All manner of delectable plot lines support the high drama of the NFL conference championships this weekend, but none is more fascinating perhaps than that we again find ourselves on the very precipice of the first double-bird, all-ornithologically correct Super Bowl.
Meaning fascinating at least to me.
But, look, I know you've thought about this.
Birds are not just your commonly annoying morning creatures such as swallows and woodpeckers, after all. Birds are the most popular animal on the NFL map, with five franchises -- nearly 16 percent of the league -- currently carrying ornithological nicknames, more than even the big cats and more than all the fish, horses and bruins combined.
And yet for all that, for all the long, varyingly distinguished history of the Eagles, Falcons, Cardinals, Ravens and Seahawks in the entire Field Guide to NFL Literature, there never has been a Super Bowl pitting one avian subspecies against another.
It's a joke.
No nationwide search is necessary for who might be responsible for this travesty. He's a Pittsburgh guy, maybe you've heard of him -- Troy Polamalu.
This goes back to the conference championships four years ago, the closest we've ever come to putting two teams named for birds in the Super Bowl.
The NFC title game had a fail-safe flight plan, Eagles vs. Cardinals. But, in the AFC, the Ravens had to deal with the Steelers, who forced three turnovers in the final three minutes (those were the days), the big one a 40-yard pick-6 by Polamalu that put the Steelers up, 23-14.
That was your final.
As it turns out, there are two pretty good reasons there's never been a double-bird Super Bowl.
One is that the AFC had no birds until a murder of crows convened in Baltimore in 1996, nearly three decades into Super Bowl history.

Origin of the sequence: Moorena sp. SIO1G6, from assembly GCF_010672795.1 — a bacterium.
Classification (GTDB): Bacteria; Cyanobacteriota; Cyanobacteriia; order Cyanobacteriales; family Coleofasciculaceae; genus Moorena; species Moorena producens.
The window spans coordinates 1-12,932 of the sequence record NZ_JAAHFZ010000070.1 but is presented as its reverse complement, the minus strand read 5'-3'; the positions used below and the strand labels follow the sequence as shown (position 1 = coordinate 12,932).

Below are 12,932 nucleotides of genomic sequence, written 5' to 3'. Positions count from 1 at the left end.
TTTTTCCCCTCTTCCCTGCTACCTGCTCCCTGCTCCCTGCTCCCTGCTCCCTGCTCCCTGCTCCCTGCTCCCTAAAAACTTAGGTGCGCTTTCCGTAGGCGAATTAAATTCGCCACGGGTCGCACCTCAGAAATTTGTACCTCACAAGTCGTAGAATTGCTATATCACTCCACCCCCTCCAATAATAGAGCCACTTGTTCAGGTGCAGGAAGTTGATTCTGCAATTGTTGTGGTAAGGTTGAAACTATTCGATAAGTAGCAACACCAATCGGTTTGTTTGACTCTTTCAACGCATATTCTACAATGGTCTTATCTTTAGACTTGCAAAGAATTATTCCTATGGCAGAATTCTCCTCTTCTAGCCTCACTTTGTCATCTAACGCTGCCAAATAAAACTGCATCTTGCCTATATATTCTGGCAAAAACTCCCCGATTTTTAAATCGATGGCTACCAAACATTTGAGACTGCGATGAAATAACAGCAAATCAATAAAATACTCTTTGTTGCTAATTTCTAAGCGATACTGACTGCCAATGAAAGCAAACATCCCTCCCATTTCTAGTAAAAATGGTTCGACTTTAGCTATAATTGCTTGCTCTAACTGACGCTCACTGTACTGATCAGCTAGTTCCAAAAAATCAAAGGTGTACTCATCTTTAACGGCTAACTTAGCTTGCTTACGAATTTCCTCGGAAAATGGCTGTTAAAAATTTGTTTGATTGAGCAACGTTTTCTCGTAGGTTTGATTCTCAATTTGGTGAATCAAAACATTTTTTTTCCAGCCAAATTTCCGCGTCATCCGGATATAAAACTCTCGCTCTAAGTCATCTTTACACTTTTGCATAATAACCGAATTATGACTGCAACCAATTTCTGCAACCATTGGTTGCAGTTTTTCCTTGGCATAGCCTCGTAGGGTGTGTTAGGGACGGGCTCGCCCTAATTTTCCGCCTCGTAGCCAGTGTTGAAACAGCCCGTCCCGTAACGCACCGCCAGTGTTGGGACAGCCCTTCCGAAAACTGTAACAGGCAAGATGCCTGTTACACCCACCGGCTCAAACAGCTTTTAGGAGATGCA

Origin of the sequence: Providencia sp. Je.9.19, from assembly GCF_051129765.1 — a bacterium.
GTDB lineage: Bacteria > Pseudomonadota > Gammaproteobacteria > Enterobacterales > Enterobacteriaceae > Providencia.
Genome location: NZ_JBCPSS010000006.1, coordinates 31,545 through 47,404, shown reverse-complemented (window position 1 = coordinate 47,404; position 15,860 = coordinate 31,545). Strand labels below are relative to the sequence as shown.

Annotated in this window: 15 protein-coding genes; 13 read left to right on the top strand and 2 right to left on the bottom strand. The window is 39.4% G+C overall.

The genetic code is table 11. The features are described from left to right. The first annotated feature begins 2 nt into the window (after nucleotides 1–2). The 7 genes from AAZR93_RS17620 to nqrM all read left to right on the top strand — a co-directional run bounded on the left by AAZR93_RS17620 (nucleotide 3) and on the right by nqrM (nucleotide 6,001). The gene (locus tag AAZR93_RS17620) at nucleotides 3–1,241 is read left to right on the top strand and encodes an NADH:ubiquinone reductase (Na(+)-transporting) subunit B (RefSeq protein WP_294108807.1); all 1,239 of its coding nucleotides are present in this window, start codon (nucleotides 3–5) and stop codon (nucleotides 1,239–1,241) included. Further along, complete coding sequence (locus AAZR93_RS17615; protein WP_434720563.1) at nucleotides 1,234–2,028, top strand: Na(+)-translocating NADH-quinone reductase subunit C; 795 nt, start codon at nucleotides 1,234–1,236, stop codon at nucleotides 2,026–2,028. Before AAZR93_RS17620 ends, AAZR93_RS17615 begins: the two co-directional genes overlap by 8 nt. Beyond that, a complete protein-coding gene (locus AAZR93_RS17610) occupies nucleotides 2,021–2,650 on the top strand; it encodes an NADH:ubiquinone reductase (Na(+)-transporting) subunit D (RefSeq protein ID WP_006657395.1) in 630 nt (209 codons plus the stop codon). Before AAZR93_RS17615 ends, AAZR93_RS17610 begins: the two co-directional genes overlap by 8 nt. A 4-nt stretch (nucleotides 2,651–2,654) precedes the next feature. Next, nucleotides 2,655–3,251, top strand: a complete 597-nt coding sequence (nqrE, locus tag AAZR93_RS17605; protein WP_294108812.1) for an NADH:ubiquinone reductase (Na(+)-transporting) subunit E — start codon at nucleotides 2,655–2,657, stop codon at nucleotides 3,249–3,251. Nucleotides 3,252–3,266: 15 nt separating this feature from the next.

Two is that of the NFC's four avian warriors, all traditionally have stunk.
The Eagles lost four conference title games between 2001 and 2008, the Ravens have lost two in the past four years, and the Falcons lost the only game the Eagles won in the same period.
Somehow, all five bird teams have managed to appear in a Super Bowl, but only the Ravens actually won it, spanking the Giants, 34-7, in Super Bowl XXXV.
There are two dates that left indelible impressions in the souls of birds the world over: Jan. 28, 2001, the day the Ravens won the Super Bowl, and March 28, 1963, the official release date of Alfred Hitchcock's "The Birds."
Anyway, as kickoff looms, the Ravens and Falcons are clear underbirds against the Patriots and 49ers, respectively, but hope soars nonetheless on the wings of but a few realities.
Falcons quarterback Matt Ryan, for example, is 34-6 in the Georgia Dome, site of the Sunday NFC title game, including the take-down last week of the Seahawks, who recovered from a cross-country flight and a 20-0 deficit to force matters into the final seconds before crashing. The Falcons are 8-1 in the Georgia Dome this year, so all they have to do is forget the 49ers are bringing an NFL-high nine Pro Bowlers, a quarterback in Colin Kaepernick who ran for more yards last week against Green Bay than any quarterback in any NFL game ever, and a postseason resume that includes 14 of these conference title games, more than any franchise except the Steelers (15).
The Falcons, it says here, will manage to get this done.
Put one bird in the Super Bowl.
The Ravens, however, are flying straight into a jet turbine engine called the New England offense, currently cruising at 427.9 yards per game, best in the league. The Patriots never have lost an AFC title game at home (4-0) and have an arsenal so deep they barely know its full capacity.
Last week against Houston, they unearthed a running back named Shane Vereen, who caught two touchdown passes and ran for another score, promptly joining Roger Craig and Ricky Watters as the only players in NFL postseason history to do that in the same playoff game.
Worse still for Baltimore, the Ravens appear to have used up their last ounce of luck when they tied the Denver Broncos on a 70-yard pass with 30 seconds left last week. How lucky was that? Joe Flacco's pass to Jacoby Jones behind Rahim Moore was the longest tying or winning touchdown from scrimmage in the final minute of the fourth quarter of any NFL playoff game.
I don't think Flacco's got anything like that in his pocket for Sunday, and, even if he did, would he be able to produce it on the same stage where the Patriots laughed while the Ravens dropped a touchdown and missed a tying field goal in the final minutes on this same weekend a year go?
Thus Super Bowl XLVII in New Orleans almost surely will uphold the game's unspoken policy: Please, one bird or none.